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Crown Point Notations
Qualité quand ça marche: 3.0
Consistance des Vagues: 3.0
Niveau de Difficulté: 3.0
Foule a l'Eau: 4.0

Général: 3.5

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Surf Report Feed

Statistiques de Houle pour Crown Point, Octobre: Toutes Houles – Tous Vents

The rose diagram shows the variation of swells directed at Crown Point through a typical October and is based upon 2976 NWW3 model predictions since 2006 (values every 3 hours). The wave model does not forecast surf and wind right at the coast so we have chosen the optimum grid node based on what we know about Crown Point. In the case of Crown Point, the best grid node is 23 km away (14 miles).

The rose diagram describes the distribution of swell sizes and directions, while the graph at the bottom shows the same thing but lacks direction information. Five colours show increasing wave sizes. The smallest swells, less than 0.5m (1.5 feet), high are coloured blue. These happened only 33% of the time. Green and yellow represent increasing swell sizes and biggest swells greater than >3m (>10ft) are shown in red. In either graph, the area of any colour is proportional to how frequently that size swell was forecast.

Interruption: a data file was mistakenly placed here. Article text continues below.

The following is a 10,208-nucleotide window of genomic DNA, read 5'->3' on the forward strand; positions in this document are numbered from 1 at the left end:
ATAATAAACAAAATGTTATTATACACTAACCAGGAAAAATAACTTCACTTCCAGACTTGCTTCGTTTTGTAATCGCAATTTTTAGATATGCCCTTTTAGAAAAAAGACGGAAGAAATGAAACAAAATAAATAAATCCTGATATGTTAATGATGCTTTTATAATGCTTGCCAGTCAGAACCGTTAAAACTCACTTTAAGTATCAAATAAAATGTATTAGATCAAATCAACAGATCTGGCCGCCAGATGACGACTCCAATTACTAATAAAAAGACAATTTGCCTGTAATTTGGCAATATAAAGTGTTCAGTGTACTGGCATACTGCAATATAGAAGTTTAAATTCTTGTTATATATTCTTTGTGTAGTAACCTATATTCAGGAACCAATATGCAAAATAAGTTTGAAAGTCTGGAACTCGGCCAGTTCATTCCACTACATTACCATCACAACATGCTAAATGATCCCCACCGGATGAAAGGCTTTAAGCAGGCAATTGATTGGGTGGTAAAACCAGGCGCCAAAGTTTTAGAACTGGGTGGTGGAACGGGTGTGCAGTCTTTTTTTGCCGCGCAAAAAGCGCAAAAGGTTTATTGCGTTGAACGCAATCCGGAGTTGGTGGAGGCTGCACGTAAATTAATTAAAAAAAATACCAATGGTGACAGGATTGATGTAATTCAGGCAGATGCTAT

The diagram suggests that the most common swell direction, shown by the biggest spokes, was NE, whereas the the prevailing wind blows from the E. Because the wave model grid is away from the coast, sometimes a strong offshore wind blows largest waves away from Crown Point and out to sea. We lump these in with the no surf category of the bar chart. To keep it simple we don't show these in the rose plot. Because wind determines whether or not waves are good for surfing at Crown Point, you can view an alternative image that shows only the swells that were predicted to coincide with glassy or offshore wind conditions. Over an average October, swells large enough to cause clean enough to surf waves at Crown Point run for about 1.0% of the time.

IMPORTANT: Beta version feature! Swell heights are open water values from NWW3. There is no attempt to model near-shore effects. Coastal wave heights will generally be less, especially if the break does not have unobstructed exposure to the open ocean.

FEATURE UPDATE: we now show red swell icons for 'open sea' swells that are travelling in an unfavourable direction for the surf break. In places, these swells may still wrap around coastlines and produce smaller waves at some breaks. They are also significant for windsurfers and other water users that tend to venture further off-shore.